The November Purchasing Managers Index (PMI®) registered 61.1%, up 0.3 percentage points from October. Economic activity in the manufacturing sector grew for 18-consecutive months, according to the November Manufacturing Institute for Supply Management® (ISM®) Report On Business®. The report is based on survey responses from U.S. supply executives to the November PMI®.
"The U.S. manufacturing sector remains in a demand-driven, supply chain-constrained environment, with some indications of slight labor and supplier delivery improvement," said Timothy Fiore, CPM, chair of the ISM® Manufacturing Business Survey Committee. "All segments of the manufacturing economy are impacted by record-long raw materials and capital equipment lead times, continued shortages of critical lowest-tier materials, high commodity prices and difficulties in transporting products."
Demand and consumption grew during the period. The Employment Index, which expanded for a third month, indicates the ability to hire is improving, partially offset by the challenges of turnover and backfilling. Inputs—expressed as supplier deliveries, inventories and imports—continued to constrain production, but there are early signs of supplier performance improving, the report notes. The Supplier Deliveries Index continued to slow, but at a slower rate, while the Inventories Index expanded more slowly. In November, the Prices Index expanded for the 18th-consecutive month, at a slower rate, indicating continued supplier pricing power and scarcity of supply chain goods.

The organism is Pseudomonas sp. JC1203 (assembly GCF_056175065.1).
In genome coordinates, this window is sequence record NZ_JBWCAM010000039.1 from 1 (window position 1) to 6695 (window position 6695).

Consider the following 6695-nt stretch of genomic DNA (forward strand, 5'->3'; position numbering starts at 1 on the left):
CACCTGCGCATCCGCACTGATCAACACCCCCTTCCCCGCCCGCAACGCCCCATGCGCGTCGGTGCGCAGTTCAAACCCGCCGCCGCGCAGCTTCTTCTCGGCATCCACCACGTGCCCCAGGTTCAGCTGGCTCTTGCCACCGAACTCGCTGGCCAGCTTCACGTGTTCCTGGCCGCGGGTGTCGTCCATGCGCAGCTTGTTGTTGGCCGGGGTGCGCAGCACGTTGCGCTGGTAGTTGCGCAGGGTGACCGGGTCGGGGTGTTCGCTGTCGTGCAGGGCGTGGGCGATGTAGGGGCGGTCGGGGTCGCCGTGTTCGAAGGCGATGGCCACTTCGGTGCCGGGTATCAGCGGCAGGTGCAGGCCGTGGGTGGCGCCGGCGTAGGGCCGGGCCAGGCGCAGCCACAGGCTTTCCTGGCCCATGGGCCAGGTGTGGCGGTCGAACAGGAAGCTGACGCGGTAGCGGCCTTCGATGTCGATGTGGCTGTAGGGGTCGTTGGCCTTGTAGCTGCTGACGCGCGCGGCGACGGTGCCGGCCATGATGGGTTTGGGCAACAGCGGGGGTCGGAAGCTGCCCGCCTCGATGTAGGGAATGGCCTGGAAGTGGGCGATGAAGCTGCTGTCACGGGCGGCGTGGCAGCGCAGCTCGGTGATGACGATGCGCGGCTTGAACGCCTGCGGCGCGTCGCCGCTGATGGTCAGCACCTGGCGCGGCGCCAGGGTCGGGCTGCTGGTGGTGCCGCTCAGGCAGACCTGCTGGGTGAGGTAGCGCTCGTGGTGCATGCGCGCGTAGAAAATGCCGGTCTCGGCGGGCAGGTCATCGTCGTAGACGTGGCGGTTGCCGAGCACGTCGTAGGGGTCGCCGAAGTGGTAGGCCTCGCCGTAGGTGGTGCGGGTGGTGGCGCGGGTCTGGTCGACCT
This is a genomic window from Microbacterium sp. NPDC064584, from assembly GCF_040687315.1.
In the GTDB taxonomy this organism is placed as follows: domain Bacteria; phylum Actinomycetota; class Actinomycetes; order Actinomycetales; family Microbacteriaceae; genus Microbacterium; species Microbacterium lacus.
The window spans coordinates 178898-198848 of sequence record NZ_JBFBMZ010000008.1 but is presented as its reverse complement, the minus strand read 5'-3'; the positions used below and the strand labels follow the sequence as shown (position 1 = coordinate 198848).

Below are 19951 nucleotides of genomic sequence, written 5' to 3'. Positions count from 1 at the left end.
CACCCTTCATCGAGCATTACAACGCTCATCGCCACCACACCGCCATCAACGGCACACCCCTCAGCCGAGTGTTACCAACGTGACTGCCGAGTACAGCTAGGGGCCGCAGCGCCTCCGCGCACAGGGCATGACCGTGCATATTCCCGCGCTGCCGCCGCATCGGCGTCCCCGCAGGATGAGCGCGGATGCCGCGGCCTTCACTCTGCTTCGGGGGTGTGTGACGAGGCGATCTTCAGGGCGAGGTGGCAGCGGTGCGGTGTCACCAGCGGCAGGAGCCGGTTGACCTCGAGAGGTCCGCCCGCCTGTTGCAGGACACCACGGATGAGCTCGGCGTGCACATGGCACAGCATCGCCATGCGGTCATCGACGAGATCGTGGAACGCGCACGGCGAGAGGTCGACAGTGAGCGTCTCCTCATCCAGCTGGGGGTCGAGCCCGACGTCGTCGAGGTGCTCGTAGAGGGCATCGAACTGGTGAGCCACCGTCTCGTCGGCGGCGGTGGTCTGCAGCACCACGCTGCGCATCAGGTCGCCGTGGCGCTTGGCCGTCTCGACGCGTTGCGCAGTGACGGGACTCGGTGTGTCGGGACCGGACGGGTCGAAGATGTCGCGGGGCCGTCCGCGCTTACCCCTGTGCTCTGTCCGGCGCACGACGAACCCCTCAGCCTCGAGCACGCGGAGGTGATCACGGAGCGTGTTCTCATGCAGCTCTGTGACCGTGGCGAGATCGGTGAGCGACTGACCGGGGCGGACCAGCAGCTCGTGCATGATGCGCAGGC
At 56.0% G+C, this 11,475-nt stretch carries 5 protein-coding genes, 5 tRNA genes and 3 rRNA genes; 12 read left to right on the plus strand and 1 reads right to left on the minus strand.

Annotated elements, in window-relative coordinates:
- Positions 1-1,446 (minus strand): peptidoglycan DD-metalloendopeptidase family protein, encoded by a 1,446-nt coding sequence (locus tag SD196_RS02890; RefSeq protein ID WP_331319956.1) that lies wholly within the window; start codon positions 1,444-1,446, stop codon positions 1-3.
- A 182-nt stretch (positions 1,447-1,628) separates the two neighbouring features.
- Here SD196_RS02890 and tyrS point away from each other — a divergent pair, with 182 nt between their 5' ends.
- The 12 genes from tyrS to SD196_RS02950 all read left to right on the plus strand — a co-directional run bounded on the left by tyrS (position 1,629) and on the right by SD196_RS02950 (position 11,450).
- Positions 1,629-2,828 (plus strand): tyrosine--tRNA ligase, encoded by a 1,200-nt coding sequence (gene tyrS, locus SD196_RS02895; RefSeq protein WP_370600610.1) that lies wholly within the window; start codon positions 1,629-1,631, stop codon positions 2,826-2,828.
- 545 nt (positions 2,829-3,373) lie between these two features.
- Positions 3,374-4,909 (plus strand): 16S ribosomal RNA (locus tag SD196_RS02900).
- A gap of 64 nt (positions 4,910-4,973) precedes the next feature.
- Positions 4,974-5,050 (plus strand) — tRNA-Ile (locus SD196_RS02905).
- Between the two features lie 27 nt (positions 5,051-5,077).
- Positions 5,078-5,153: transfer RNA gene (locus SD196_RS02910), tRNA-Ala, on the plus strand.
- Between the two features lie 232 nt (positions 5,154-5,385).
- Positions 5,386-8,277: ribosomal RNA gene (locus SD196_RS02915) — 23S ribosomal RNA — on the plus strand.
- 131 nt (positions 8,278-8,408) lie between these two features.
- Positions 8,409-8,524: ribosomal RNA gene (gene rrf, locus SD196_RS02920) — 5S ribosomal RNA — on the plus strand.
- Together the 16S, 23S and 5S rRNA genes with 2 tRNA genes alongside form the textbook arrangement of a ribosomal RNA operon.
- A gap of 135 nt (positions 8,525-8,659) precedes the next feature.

"Coronavirus pandemic-related global issues—worker absenteeism, short-term shutdowns due to parts shortages, difficulties in filling open positions and overseas supply chain problems—continue to limit manufacturing growth potential," Fiore said in the report. "However, panel sentiment remains strongly optimistic, with 10 positive growth comments for every cautious comment. Panelists remain optimistic that manufacturing growth potential can be achieved as focus surrounds improving supply-chain issues and responding to ongoing high levels of demand."
The six biggest manufacturing industries—computer and electronic products; food, beverage and tobacco products; chemical products; petroleum and coal products; fabricated metal products; and transportation equipment, in that order—registered moderate to strong growth in November, Fiore said. "Panelists' comments suggest month-over-month improvement on hiring, offset by backfilling required to address employee turnover. Indications that supplier delivery rates are improving were supported by the supplier deliveries index softening. Transportation networks, a harbinger of future supplier delivery performance, are still performing erratically."
Comments from survey respondents include:
-Bryan Mason, editorial associate